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Fast Friday -18th August 2017

Here’s our five favourite tech links from the last week! Have a great weekend.

USA Flag

1. Setting a president with tech

Whilst the US waited for its president to respond to the reports of white supremacist violence in Charlottesville, some tech companies took it upon themselves to take a stance. Spotify were called out for hosting white supremacist bands and quickly removed them from their service, and both GoDaddy and Google refused to manage the a neo-Nazi website the Daily Stormer. Critics continue to argue about tech’s moral imperative to act, versus the right to free speech.

BBC News

Digital Next CEO

2. A finished article about unfinished articles

Following the success of our recent eCommerce webinar, we were delighted to invite Digital Next COO Mark Blackhurst back to the blog for some more eCommerce insight. Mark believes that a simple shift in thinking can improve your marketing strategy; by forgetting about the concept of a ‘finished’ website you can fuel constant improvement. By never losing your drive to improve, your website will always stay current.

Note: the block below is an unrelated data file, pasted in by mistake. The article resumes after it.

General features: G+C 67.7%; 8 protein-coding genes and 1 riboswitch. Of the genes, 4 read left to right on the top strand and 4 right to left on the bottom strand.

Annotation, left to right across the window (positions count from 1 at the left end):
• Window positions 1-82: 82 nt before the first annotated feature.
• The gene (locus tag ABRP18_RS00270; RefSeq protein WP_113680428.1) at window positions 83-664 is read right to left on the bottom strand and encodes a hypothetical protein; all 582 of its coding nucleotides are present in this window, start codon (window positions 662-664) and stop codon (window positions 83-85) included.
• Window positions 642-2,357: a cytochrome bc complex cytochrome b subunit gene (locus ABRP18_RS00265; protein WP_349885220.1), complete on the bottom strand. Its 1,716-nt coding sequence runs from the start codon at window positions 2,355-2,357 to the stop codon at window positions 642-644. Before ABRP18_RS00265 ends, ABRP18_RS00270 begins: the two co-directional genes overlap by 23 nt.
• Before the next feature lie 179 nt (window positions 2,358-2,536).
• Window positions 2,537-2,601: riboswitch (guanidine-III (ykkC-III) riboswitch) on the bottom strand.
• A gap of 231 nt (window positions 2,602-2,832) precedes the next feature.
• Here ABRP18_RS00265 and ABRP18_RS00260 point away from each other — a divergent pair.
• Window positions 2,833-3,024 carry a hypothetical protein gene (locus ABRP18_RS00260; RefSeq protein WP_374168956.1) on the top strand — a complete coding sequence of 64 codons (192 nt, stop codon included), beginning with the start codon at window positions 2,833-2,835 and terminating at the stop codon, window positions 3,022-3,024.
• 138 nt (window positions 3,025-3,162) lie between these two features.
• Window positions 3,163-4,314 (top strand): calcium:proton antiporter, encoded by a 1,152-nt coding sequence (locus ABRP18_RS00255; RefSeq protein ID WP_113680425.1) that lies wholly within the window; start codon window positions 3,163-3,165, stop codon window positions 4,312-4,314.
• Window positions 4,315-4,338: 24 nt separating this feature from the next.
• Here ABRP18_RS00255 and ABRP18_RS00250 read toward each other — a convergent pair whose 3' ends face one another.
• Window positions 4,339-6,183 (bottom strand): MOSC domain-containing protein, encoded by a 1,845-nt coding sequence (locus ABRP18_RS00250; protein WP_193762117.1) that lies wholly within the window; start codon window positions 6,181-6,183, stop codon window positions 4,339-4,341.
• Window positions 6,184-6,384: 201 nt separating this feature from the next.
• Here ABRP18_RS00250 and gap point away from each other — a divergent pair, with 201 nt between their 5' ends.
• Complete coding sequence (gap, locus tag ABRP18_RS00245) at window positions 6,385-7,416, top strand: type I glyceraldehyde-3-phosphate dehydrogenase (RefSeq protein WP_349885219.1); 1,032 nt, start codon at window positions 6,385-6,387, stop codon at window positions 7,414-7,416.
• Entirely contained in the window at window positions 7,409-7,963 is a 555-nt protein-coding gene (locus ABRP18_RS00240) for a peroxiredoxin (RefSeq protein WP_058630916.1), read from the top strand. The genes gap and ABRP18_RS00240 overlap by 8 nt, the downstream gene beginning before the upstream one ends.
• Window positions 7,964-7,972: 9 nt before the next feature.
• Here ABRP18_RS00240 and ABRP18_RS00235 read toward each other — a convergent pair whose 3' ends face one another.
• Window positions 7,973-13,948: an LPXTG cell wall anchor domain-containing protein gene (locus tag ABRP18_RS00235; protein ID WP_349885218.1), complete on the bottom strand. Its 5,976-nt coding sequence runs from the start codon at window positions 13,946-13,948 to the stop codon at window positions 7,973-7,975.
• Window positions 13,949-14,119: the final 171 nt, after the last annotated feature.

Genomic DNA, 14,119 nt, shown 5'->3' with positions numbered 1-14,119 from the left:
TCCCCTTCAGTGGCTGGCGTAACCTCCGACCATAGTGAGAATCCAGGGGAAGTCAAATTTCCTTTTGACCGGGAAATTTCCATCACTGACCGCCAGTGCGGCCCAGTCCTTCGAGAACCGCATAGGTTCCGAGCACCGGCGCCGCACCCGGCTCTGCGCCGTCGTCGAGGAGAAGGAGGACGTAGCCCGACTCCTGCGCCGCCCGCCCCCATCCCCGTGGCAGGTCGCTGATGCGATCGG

UKFast Blog

Cracked phone

3. Motorola may have cracked it

You know how it is – it’s Saturday night, your hand’s a bit wet from the condensation of a Mojito and you’re squinting to order an Uber. Someone walks into your arm. The phone slips. The world moves in slow motion as your pride and joy; your secret best friend; your wonderful glistening smartphone falls to the ground face first. Well, worry no more. Motorola has patented a smartphone screen with glass that ‘self-heals’ with heat.

The Verge

Cybersec

4. Malware in your wetware

Wetware. n. : The computer-related idea of hardware or software, but applied to biological life forms.

The most sci-fi thing you’ll read today actually turns out to be true: a team of biohackers has managed to sequence malware into a strand of DNA. ‘Why’, you ask? Also, ‘wait, what?’ The idea is that, if someone untoward was to try and sample your DNA, your embedded malware could take down their machine. Mind = blown. DNA sequencing machine = blown. Everything = blown.

Wired

5. Slow news day

BBC reporter Simon McCoy recently had ‘one of those days’, only his happened to be on camera.

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